Sélecteur de langues
Brussels, 25 th January 2010
The European Commission has approved under EU state aid rules UK Government measures granted for the liquidation of Bradford & Bingley. Following Bradford & Bingley's split-up and nationalisation of the part containing the impaired assets in 2008, the UK authorities notified a liquidation plan for the bank. The Commission has authorised the measures, because they are appropriate and necessary for an orderly winding down of the bank while taking into account the necessity to preserve the confidence of creditors in the financial system and remedy a serious disturbance of the UK economy. The Commission therefore concluded that the plan is compatible with Article 107(3)(b) of the Treaty on the Functioning of the European Union (TFEU), that allows aid to remedy a serious disturbance in a Member State's economy.
Competition Comm issioner Neelie Kroes said "The Bradford & Bingley decision illustrates once again the positive contribution of EU state aid policy to ensuring orderly and effective solutions to tackle the financial crisis. The UK authorities' market-oriented solution has avoided any disproportionate distortions of competition while enabling the preservation of the viable parts of the business."
The decision in the case of Bradford & Bingley, together with the decision taken on Dunfermline (see IP/10/48), is closing the chapter of UK bank restructuring prompted by State aid in the context of the financial crisis.
Bradford and Bingley provide d specialist mortgages and savings products. It operated 197 branches and 141 agencies spread across the UK. Its market share of net new mortgage lending at the end of the 2007 was 7.7%.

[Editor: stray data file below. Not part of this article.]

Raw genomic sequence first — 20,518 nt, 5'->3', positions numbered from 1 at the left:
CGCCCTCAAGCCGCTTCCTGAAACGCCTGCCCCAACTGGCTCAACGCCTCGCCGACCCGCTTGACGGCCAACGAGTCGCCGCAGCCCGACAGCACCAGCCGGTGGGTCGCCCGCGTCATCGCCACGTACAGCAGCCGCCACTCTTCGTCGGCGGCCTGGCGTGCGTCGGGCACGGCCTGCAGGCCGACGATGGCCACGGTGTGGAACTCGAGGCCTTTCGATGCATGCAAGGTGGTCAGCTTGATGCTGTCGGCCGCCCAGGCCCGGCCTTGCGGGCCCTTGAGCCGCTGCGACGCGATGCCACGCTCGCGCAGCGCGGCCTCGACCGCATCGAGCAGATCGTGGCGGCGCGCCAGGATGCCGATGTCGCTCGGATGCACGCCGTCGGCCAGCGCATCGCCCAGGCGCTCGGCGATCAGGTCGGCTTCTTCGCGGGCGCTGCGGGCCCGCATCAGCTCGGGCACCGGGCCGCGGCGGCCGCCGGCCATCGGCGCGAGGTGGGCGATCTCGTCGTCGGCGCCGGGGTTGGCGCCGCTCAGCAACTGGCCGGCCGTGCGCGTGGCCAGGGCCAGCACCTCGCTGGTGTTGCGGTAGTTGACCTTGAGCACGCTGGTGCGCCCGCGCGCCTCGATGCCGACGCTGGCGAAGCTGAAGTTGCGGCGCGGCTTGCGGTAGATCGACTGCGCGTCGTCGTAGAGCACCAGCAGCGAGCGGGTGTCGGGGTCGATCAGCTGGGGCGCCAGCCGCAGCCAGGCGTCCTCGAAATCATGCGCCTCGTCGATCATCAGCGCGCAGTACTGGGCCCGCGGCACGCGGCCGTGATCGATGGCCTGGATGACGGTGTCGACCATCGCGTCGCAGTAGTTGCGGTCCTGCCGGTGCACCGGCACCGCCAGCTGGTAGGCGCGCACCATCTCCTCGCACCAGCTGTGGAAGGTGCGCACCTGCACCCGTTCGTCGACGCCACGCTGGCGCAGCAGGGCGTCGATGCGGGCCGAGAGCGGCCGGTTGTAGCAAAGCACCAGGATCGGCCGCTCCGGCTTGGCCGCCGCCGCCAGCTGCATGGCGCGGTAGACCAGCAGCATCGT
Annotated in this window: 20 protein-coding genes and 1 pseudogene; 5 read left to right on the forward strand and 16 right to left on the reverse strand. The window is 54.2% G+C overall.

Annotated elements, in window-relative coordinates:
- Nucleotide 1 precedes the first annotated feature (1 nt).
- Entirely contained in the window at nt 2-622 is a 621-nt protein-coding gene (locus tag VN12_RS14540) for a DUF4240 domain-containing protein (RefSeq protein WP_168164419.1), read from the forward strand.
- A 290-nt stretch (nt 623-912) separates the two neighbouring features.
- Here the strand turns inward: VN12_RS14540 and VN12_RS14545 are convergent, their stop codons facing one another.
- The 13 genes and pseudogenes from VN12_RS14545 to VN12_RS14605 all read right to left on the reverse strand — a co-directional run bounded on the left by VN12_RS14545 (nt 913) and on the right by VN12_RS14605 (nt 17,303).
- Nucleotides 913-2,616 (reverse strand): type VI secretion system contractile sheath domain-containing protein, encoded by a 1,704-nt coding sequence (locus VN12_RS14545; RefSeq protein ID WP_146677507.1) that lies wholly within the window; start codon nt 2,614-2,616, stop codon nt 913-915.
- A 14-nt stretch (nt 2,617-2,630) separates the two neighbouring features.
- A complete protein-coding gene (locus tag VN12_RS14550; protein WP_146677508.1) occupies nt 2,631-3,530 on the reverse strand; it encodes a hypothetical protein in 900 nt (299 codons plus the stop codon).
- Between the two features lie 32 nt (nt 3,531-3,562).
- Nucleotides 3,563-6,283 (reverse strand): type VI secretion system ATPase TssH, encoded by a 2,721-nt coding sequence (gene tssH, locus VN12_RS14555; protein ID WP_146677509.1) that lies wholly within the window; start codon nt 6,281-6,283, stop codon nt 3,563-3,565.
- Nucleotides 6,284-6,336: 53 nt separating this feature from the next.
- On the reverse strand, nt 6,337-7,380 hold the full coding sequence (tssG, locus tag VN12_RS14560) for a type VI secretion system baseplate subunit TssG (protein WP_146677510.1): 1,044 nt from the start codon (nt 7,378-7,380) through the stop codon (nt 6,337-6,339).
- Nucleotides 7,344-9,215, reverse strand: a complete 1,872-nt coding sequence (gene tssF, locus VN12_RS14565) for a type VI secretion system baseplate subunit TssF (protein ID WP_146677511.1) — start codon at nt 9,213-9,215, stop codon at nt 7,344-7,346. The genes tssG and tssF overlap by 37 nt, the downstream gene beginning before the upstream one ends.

By September 2008, the bank had fallen into difficulties due to its dependence on wholesale funding and its risky loan portfolio, which resulted in the withdrawal of its licence to accept deposits by the UK Financial Services Authority. The UK authorities decided to nationalise and wind down the bank while it was still solvent, sell its retail deposit book and branches to Abbey National and provide the remaining part of the business with a working capital facility and guarantee arrangements. These measures were authorised by the Commission as rescue aid on 1 October 2008 (see IP/08/1437) , under which the UK was obliged to submit liquidation or restructuring plan for Bradford & Bingley.
The liquidation plan submitted by the UK foresees a prolongation of the rescue measures previously authorised, which are now extended for the liquidation of the bank, and a potential capital injection.
The Commission concluded that the liquidation plan ensures an orderly winding down of Bradford & Bingley in a manner which maintains financial stability. The liquidation period covers more that 10 years. However, once the bank is no longer active in the market, competitive distortions are limited. The wind-down can be accelerated by a sale of the remaining assets when market conditions improve.
Bradford & Bingley is no longer active on the market. However, the Commission accepted that in order to facilitate the orderly wind-down of its portfolio, it will continue offering limited services to its existing clients. In the same vein, Bradford & Bingley will relinquish or limit any regulatory permission that is not required for the orderly wind-down of the business.
The Commission will strictly monitor the progress of the wind-down process and its impact on competition.
The non-confidential version of the decision will be made available under the case number N 194/2009 in the State Aid Register on the DG Competition website once any confidentiality issues have been resolved. New publications of state aid decisions on the internet and in the Official Journal are listed in the State Aid Weekly e-News .